Recently in the Wall Street Journal, Elizabeth Bernstein wrote an interesting piece about relationships. Her article talked about what really happens in the day-to-day life of a married typical couple and the frustrations that lead to what we commonly call "nagging. Titled, "Meet the Marriage Killer," her report suggested that both partners in a relationship get tired of the vicious cycle of asking for what they want, being ignored and getting angry and having to ask again. Nagging more doesn't help and withdrawing from each other makes the situation worse. Being told what to do makes both partners then feel like children. Funny, I just had a session today with a couple who were complaining about the same thing. I have been a couples therapist for many years, and I see many of them complain every day in my office about what they describe as nagging behaviors that are killing the love they once felt for each other.
Bernstein says that there are certain tips to change the way that couples talk to each other about what they want. I agree. But I look at it from a slightly different perspective. The real reason that nagging happens is twofold. The moment we commit to forever, after the initial "in love" phase of our romance ends, which it does for all of us, we decide we are finally safe with the one person who we can live with for the rest of our life. And yet almost the second that we make that commitment to forever, we regress. We regress to what we know of forever: our parents.
All we know of love and relationships and forever is Mom and Dad. Mom and Dad were supposed to love us unconditionally -- hey, they're our parents and they probably will. But marriage is not unconditional. There are conditions. I can't get away with everything in my marriage that I might have been able to back at home with Mom and Dad. With my husband, there are certain conditions. In fact, now as a Mom I would probably visit my son in prison every day if he, for instance, robbed a bank. But if my husband pulled an armed robbery? Not so much. Marriage is very conditional.
All of us begin at that moment that we commit to regress to the fantasy that our partner will love us unconditionally and yet, interestingly, we don't forgive them unconditionally for their behaviors that we find annoying. Very quickly after marriage our partners begin to show signs that they are not living up to our expectations. And we start to point out the many ways. We begin to parentify our partner: "pick up your socks," "stop driving so fast" or "you are so messy," are examples. Once we start acting like we are the grown up and our partner is the child who doesn't know how to manage their life, then we have gone from being equals to being in a parentified and, by the way a totally desexualized, relationship. I mean who wants to have sex with someone who is nagging them like their mother, right? Or bossing them around like Dad?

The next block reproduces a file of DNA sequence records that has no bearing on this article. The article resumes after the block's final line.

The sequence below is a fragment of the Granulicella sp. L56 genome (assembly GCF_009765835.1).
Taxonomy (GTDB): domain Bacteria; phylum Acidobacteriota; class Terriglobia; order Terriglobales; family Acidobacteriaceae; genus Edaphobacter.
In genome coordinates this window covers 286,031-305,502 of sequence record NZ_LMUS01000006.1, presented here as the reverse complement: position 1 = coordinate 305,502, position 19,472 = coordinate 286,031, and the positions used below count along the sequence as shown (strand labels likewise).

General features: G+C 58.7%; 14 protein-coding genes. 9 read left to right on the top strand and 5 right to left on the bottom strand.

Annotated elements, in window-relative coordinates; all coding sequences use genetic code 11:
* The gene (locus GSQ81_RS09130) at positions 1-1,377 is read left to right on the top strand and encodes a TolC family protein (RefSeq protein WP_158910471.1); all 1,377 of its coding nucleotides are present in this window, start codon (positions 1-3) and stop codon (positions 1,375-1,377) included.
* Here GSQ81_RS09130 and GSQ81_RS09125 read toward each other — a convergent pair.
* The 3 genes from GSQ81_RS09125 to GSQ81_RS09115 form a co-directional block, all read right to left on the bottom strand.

The answer might surprise you; it is not necessarily to compromise. No one wins with compromise -- everyone has to give up something. The answer is appreciation. Appreciation is the opposite of disappointment. We always get more of what we appreciate. If we are frustrated that our partner doesn't take the garbage out, but we like that they do the dishes, then tell them. Appreciating that they do the dishes means they are more likely to do the dishes and wipe down the counters as well. If you appreciate that they wipe down the counters and do the dishes they are more likely to sweep the floor too. And frankly, wouldn't you rather live in a relationship where you are each appreciating the other, than one in which you are constantly pointing out the other's faults?
Take a few moments when you are frustrated with your partner to recognize that stress comes from feeling that you have a long list of things "to do" and you may believe that if your partner would just help you get to the bottom of that list you would miraculously feel relaxed and joyful. But you probably will never get to the bottom of your list. There will always be things to do. In our busy lives and busy homes we can always find things we are stressed about. Focus on what works and makes you feel less stressed. Point out how your partner helps when they do, and focus on ways that each of you can bring less stress into each other's lives. Go with your strengths and remember you didn't get married to be great roommates. You got married because you loved each other. Being good roommates takes practice. And kindness.
The problem in marriages is not so much that we nag each other; the problem is that we forget to appreciate what we have. Taking one another for granted means we neglect to say out loud the positive things we notice, the things we love and the parts of our partner that we are grateful to have around. Remembering to mention these things is a habit. Just like getting into the habit of pointing out what's not working, reminding each other what is working takes practice. Remind each other every day what's positive in your relationship. Take the time to say at least three things you appreciate about your partner every day.
Especially on days when they forget to take out the garbage.
Tammy Nelson, PhD is a sex and relationship expert and the author of Getting the Sex You Want and the upcoming The New Monogamy. Find out more at www.drtammynelson.com
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